Many people find commissioning one of a kind artwork for the first time a daunting and confusing prospect.  It doesn't need to be!  One of a kind art is an investment that should bring nothing but joy.  But where to start? Here's a little advice for first time buyers:

 

People who have not commissioned much art before often have a hard time deciding in which medium they want their work to be done. There is no wrong choice; I work in different media because I feel different emotional responses to each, and I like that. In making a choice of this nature, the important thing is to try and achieve the sort of emotional response that is important to you in commissioning this particular piece. So, here's my take on each medium I use, in a nutshell:

 

Pencil is informal. It's like an old photograph; a snapshot from your memory.  It's simple, clean, and casual.  

 

Watercolour is more ethereal, more nostalgic.    

And oil: the most formal, and definitely the grandest.  You can make these as light and playful as you like, but they always seem to hold onto a certain proud importance.  It's like these ones know that they're a legacy by which future generations will understand what things were most important to us.

 

My best advice is to give some serious thought to what sort of piece you imagine in your home. If it's a portrait, should it portray all members of the family?  An aged or missed loved one?  Just the children?  Pets?  Where would you like to hang it, and how much surface area would you like it to take up, including the frame?  Do you envision it as a formal showpiece in a principal entertaining area in your home, or more as a casual representation of your family for them to enjoy?  Is there a medium that you are particularly drawn to? And, unfortunately, the true realist's question; what price point are you comfortable with?  

 

I price my work according to medium, as there is a significant difference in time and material expenses between, say, pencil and oil.  As a very rough guide, you might anticipate paying $1.50 per square inch for a pencil drawing, and $3 per square inch for oil; there are of course lots of variables, such as number of subjects and complexity of backgrounds, but as a consumer I like to have at least a vague idea of what costs might be involved before I start making inquiries, so that's what I aim to establish for you.  I am of course open to some negotiation for those who are purchasing multiple works.   

 

If you decide to commission a piece in pencil or watercolour, I'd suggest going with a standard frame size; that way you can purchase a pre-made frame. At the risk of making some enemies, custom framing is tremendously expensive, so by buying pre-made you can save a bit on framing and on shipping. I am able to cut custom matting and ship this with your picture.  If your image will be displayed on a wall that receives a lot of natural light, however, it may well be worth the expense of having your local framing shop cut you a piece of UV resistant gallery glass to size to prevent sun damage to the image from occurring over time.  

 

When creating custom portraits, I generally work from photographs. The good news is that you don't have to be restricted to one photo that you like. It can be very difficult getting a photograph that you are pleased with of all children or all members of the family at once, and it's a real advantage of custom portraiture that you can combine any number of elements from any number of photos into an image that really represents everyone well.  It should be noted, though, that better quality photos yield better results. Try and find photos that not only capture the personality of the subject, but that are also clear, well lit, of decent resolution, and where important features are not obscured by clothing, shadow, furniture, etc. The better the resources you provide me, the more likely it will be that I'm able to meet your expectations; I will not take on a commission unless I have the resources to do it adequately.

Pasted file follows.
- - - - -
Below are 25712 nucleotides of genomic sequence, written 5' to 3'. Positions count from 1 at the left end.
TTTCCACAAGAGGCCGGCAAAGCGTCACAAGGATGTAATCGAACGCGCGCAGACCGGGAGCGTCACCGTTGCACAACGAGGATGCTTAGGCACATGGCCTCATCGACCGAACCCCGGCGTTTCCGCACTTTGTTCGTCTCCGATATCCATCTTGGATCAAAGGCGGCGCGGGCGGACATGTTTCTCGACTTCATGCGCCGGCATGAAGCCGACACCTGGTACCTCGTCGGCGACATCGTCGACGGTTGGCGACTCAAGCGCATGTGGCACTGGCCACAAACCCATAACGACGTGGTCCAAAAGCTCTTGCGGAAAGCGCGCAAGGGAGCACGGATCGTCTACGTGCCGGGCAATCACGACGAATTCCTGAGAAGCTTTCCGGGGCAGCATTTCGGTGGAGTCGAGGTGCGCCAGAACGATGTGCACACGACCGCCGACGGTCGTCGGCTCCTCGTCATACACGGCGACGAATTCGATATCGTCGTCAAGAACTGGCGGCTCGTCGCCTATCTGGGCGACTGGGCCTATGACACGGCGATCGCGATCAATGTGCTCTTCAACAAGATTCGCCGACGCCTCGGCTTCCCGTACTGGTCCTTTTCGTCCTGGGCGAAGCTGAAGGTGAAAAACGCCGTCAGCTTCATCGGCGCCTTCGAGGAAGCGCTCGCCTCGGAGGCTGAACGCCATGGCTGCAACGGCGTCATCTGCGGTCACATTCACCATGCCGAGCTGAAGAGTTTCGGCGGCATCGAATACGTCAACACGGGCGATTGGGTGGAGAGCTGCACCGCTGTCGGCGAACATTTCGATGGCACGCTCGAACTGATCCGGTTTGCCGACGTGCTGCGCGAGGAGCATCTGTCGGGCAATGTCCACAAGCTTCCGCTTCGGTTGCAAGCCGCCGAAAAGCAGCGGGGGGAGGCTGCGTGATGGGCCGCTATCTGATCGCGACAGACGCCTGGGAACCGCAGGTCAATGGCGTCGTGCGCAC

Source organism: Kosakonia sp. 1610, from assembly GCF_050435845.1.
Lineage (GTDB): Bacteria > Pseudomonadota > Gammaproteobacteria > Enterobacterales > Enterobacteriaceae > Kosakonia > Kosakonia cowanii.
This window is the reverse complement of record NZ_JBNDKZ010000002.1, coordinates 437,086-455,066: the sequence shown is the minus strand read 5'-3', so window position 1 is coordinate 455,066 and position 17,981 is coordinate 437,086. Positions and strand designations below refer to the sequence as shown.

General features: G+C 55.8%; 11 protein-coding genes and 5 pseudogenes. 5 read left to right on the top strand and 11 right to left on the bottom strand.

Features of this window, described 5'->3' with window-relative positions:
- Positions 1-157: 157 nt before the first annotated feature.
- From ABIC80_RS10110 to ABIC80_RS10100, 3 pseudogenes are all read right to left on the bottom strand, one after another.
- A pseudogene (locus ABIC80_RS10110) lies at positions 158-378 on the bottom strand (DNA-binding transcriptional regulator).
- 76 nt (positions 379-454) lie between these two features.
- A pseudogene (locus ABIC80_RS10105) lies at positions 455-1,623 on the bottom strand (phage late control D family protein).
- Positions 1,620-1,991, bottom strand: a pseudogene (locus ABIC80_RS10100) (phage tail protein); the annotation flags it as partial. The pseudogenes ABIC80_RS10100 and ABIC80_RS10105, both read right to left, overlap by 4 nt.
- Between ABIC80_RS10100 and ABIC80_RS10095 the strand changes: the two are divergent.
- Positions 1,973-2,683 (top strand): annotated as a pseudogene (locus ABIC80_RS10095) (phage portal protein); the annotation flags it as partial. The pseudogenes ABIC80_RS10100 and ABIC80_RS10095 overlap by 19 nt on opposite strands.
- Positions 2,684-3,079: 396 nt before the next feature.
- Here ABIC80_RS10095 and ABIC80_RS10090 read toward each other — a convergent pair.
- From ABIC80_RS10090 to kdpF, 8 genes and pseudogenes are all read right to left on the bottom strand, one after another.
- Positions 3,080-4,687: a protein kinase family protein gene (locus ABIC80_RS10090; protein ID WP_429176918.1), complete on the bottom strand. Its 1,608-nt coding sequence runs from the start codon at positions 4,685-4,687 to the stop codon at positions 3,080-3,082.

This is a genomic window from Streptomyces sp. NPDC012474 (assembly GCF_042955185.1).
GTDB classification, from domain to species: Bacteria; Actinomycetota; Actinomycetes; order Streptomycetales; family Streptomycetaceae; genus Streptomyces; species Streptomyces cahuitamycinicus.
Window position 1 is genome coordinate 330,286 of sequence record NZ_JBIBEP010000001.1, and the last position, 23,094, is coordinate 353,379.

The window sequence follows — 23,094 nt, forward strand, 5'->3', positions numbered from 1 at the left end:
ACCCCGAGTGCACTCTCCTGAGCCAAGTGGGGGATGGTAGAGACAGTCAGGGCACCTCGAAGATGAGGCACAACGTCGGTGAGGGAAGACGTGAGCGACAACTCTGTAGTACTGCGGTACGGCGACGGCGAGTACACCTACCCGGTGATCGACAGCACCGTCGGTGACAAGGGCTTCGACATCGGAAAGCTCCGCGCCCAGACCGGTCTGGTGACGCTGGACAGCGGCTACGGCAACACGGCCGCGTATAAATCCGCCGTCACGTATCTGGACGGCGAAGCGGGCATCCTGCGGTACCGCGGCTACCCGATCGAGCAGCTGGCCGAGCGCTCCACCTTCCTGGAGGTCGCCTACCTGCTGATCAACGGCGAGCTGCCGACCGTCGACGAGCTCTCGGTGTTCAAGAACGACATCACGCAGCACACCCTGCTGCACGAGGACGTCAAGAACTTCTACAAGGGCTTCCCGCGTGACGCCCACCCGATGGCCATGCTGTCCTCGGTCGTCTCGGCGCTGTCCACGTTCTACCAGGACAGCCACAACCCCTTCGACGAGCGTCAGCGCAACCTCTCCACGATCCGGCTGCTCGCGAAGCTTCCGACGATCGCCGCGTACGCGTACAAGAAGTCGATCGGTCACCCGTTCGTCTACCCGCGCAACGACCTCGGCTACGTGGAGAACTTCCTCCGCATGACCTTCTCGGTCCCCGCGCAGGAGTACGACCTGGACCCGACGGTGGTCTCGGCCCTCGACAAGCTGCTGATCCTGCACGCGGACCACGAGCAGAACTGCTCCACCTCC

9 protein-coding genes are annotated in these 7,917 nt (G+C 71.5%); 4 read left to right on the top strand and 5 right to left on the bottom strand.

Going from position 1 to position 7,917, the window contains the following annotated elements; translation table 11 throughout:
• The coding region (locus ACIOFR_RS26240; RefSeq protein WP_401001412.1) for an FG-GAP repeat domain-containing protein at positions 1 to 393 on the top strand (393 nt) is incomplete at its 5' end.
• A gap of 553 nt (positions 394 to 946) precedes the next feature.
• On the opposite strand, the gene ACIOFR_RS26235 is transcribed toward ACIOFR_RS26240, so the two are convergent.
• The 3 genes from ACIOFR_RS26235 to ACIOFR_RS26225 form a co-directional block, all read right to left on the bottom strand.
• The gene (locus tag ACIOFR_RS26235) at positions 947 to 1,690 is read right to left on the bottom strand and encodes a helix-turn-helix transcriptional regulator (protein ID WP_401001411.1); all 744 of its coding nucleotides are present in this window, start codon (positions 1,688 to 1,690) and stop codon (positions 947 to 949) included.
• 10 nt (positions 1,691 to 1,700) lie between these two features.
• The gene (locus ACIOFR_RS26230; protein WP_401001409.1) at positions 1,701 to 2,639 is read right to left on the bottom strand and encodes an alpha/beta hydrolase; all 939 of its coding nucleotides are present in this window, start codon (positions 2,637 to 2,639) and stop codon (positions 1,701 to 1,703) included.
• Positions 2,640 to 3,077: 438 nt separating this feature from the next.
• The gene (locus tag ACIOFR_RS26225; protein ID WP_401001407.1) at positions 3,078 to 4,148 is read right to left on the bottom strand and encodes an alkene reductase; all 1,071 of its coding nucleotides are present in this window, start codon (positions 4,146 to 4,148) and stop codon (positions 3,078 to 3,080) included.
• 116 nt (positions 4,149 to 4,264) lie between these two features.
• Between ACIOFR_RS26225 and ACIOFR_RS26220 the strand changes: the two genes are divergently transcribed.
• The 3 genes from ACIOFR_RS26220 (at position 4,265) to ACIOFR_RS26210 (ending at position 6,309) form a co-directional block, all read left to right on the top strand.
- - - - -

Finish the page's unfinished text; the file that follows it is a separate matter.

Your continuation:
The decision to purchase custom artwork is a big one.  Not only does artwork beautify your home, it also expresses your personality to all those who enter. Your art should be a purchase that you will enjoy and be pleased to share for many, many years. As such, your input is an important part of the process: there are several steps involved in the creation of a custom piece of art.  When you first contact me, we will discuss the nature of the piece that you would like to have done.  I will issue a formal quote and a projected timeline at that time. Once you have agreed to proceed, a deposit of 50% of the total price is due prior to commencement of work. I will keep you updated with photos as work progresses; I am not happy unless you are happy, so work is only delivered or shipped after I have received written approval from you in response to a photograph of the completed piece.  Once you have given approval and payed the remaining balance, I will arrange either delivery or trackable shipping.

 

I'm always happy to answer any further questions that you might have, and provide any guidance that I can; please don't hesitate to contact me to inquire further.